Dictionary of Art and Artists


that Changed the World


  Lascaux Caves Manesse illuminated Massys Callot Friedrich Picasso
  Tutankhamen's tomb Lorenzetti Grunewald Rembrandt Constable Matisse
  Europa and Minotaur Karlstein Castle Baldung Claude Lorrain Delacroix Marc
  Banquet Tomb Limbourg brothers Altdorfer Velazquez Turner Kandinsky
  Pompeii Van Eyck Cranach Vermeer Ingres Monet
  Birth of Christianity Della Francesca Holbein Rigaud Manet Chirico
  Hagia Sophia Uccello Titian Watteau Burne-Jones Modigliani
  Book of Kells Mantegna Bruegel Canaletto Seurat Chagall
  St Benedict Botticelli Vicentino Boucher Van Gogh Kahlo
  Bayeux Tapestry Anonymous Arcimboldo Fragonard Toulouse-Lautrec Dali
  Donizo manuscript Durer El Greco Gainsborough Munch Ernst
  Liber Scivias Bosch Theodore de Bry John Trumbull Cezanne Hopper
  Carmina Burana Da Vinci Caravaggio David Gauguin Bacon
  Falcon Book Michelangelo Rubens Gros Degas Warhol
  Giotto Raphael Brouwer Goya Klimt  

From Lascaux to Warhol

Supreme art is a traditional statement of certain heroic and religious truth,
passed on from age to age, modified by individual genius,
but never abandoned.

William Butler Yeats




Medieval Medical Matters

Healing with stones



God has endowed precious stones with miraculous powers. They succour man in body and soul, banish Satan and protect all living beings from his malice. Therefore the devil shuns precious stones. They cause him to shudder by day and night.

St Hildegard von Bingen, Physica (The Healing Powers of Nature), с/ 1151-1158



Early eighteenth-century pharmacy

Herbal recipes prescribed by St Hildegard of Bingen have been used since the Middle Ages.
Containers from the Carmelite Convent in Schongau, c. 1700


In Europe and America, the trade of precious stones is booming and exhibitions of common minerals attract more visitors every year. The sheer volume of advertising for alternative therapy alone is astonishing. Increased dissatisfaction with the results of scientific medicine is promoting a search for different treatments. This quest for healing has led to the rediscovery of all sorts of forgotten cures and remedies for disease, among them the therapeutic use of precious stones. The practice of healing through the use of such stones has a long tradition. Pliny the Elder, a Roman writer who perished at Pompeii when Vesuvius erupted in AD 79, wrote at length about the healing properties of gems and minerals in his Historia naturalis, an encyclopaedia of natural science. Later Pope Gregory the Great (c. 540—604) and the Benedictine monk known as the Venerable Bede (672/73—735), the founder of English historiography and author of De natura rerum, joined the circle of those "in the know" on the healing properties of precious stones. These two men drew their inspiration from the Revelation of St John the Divine, which mentions crystals and precious stones in connection with his vision of the Heavenly Jerusalem. During the Middle Ages, the first person to advance the practice of this type of alternative medicine was a woman: St Hildegard of Bingen (1098—1179), an abbess who was later canonized and is today regarded as the first German mystic and one of the great women of the Middle Ages. Her writings deal with the aetiology of disease and the treatment of patients, and she even corresponded with emperors, kings, popes and scholars on the subject. St Hildegard's natural remedies included herbal infusions and elixirs distilled from metals or precious stones dissolved in wine, and according to one: "A sufferer from gout should place a diamond in some wine for a whole day and then drink of it. The gout will depart from him." By the late Middle Ages, however, healing with precious stones was seen as witchcraft and black magic, and its practice seemed threatened into oblivion. In the fifteenth century, Paracelsus (1493—1541), alchemist and the city physician to Salzburg and Basel, staunchly defended this form of alternative medicine, and encouraged the therapeutic use of mineral baths and minerals as medicine. Jakob Bohme (1575—1624), and his circle of mystic philosophers, also defended nature-based medicine — their teachings later exercised great influence on the German Romantics, especially the nineteenth-century poets who reawakened interest in alternative medicine.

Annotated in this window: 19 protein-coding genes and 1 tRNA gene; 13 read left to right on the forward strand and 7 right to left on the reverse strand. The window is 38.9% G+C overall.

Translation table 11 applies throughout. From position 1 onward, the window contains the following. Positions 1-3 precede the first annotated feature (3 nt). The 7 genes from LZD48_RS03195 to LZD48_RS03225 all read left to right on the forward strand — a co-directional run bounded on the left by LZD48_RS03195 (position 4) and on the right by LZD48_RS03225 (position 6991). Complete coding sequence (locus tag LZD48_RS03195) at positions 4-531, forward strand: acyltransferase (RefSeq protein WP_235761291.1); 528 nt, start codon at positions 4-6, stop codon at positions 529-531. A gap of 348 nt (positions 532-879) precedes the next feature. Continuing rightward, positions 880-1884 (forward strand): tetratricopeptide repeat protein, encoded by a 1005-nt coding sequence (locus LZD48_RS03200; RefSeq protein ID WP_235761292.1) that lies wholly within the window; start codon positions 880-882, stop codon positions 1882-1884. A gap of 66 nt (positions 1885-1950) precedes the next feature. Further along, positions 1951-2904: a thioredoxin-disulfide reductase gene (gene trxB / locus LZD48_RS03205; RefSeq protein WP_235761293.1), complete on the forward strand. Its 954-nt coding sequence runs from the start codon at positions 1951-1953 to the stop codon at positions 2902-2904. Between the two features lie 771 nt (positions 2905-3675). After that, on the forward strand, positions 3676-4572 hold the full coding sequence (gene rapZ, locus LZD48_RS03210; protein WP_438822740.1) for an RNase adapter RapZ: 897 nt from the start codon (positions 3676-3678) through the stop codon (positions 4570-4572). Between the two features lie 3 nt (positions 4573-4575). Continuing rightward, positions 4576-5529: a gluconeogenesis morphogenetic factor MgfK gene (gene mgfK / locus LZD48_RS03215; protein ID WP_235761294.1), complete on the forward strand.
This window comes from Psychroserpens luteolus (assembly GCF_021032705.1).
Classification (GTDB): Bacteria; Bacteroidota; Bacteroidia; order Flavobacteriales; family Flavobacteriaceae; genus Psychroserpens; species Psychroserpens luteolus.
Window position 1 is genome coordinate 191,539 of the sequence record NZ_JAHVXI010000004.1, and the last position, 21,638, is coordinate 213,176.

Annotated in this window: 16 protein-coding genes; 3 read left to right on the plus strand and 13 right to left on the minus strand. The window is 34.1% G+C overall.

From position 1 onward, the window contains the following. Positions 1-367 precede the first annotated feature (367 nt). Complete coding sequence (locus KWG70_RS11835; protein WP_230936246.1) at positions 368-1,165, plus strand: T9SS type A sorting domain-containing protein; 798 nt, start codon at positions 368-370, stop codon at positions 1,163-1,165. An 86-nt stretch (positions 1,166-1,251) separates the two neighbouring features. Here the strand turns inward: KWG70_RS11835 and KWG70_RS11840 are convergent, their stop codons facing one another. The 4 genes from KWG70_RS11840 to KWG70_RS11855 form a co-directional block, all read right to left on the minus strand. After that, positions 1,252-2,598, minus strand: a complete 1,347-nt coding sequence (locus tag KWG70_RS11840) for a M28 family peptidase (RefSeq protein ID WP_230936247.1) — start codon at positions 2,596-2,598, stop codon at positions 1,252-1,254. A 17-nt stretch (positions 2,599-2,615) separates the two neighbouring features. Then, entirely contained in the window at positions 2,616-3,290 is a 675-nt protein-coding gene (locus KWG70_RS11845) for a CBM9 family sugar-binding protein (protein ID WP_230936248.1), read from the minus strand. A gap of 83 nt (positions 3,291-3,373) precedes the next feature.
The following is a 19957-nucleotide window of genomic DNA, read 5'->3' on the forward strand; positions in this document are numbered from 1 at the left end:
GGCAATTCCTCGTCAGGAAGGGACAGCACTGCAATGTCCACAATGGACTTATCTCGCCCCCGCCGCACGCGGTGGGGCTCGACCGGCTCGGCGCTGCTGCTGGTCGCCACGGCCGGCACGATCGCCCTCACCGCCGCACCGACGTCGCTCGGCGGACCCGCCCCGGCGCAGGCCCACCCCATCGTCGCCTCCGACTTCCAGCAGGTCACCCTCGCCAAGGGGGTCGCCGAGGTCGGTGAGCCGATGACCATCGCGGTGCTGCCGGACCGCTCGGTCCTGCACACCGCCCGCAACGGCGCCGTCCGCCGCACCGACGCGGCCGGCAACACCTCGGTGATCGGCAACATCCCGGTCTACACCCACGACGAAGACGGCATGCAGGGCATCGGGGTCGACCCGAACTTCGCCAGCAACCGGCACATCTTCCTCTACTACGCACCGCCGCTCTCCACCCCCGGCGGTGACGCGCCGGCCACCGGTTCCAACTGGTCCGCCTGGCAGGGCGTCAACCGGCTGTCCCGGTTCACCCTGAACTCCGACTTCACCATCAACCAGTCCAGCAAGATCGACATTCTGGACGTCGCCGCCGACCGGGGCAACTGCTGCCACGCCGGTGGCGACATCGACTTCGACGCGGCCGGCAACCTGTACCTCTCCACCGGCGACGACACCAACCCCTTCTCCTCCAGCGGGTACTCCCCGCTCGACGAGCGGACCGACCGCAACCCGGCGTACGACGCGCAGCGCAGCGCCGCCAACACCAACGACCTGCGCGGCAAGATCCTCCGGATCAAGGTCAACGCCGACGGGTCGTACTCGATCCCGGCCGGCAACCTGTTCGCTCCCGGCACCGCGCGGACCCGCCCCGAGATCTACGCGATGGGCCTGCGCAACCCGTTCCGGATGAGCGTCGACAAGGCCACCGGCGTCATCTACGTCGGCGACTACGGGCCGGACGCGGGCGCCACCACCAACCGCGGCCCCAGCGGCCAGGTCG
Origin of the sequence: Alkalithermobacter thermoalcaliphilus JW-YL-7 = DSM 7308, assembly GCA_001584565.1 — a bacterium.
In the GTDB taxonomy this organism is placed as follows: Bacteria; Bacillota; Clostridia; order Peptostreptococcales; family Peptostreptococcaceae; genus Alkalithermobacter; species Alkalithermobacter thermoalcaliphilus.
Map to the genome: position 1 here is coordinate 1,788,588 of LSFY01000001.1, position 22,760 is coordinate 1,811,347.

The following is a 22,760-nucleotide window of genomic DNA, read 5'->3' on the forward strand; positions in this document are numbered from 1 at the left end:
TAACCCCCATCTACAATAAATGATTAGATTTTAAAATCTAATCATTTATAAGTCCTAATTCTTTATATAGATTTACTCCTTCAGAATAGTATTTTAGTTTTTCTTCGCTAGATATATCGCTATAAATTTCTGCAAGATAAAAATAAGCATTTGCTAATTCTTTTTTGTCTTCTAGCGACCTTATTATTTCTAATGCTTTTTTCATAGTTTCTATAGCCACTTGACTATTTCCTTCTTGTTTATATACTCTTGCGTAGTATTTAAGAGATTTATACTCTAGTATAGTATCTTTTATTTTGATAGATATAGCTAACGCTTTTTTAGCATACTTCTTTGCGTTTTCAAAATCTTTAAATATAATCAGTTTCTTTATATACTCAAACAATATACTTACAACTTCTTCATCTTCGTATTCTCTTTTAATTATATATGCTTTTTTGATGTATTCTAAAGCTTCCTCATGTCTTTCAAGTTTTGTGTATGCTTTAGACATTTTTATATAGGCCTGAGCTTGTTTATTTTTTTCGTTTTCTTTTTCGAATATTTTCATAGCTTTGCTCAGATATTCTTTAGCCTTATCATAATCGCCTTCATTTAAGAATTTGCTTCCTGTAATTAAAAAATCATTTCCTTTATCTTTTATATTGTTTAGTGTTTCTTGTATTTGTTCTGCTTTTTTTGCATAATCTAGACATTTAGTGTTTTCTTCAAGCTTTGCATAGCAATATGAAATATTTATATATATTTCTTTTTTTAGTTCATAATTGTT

Today, at the close of the twentieth century, St Hildegard of Bingen's remedies, the resurgence of nineteenth-century homeopathic medicine, together with the flower-essence therapy developed by English herbalist Edward Bach, form the basis of a type of medical treatment advocated by New Age circles. Furthermore, St Hildegard's knowledge of the psychological aspects of disease finds its resonance in modern psychosomatic medicine. In the work illustrated here, the saint and visionary is seen dictating a letter in her cell, whose columns symbolize the Old and the New Covenant, and above her is the five-tongued ray of divine inspiration.


Anonymous, German
St Hildegard Dictating Her Letters to Monk Volmar
с. 1180
Detail from the
Liber Scivias,
copy of the former Rupertsberg Codex
Illuminated manuscript
Abbey of St Hildegard, Eibingen


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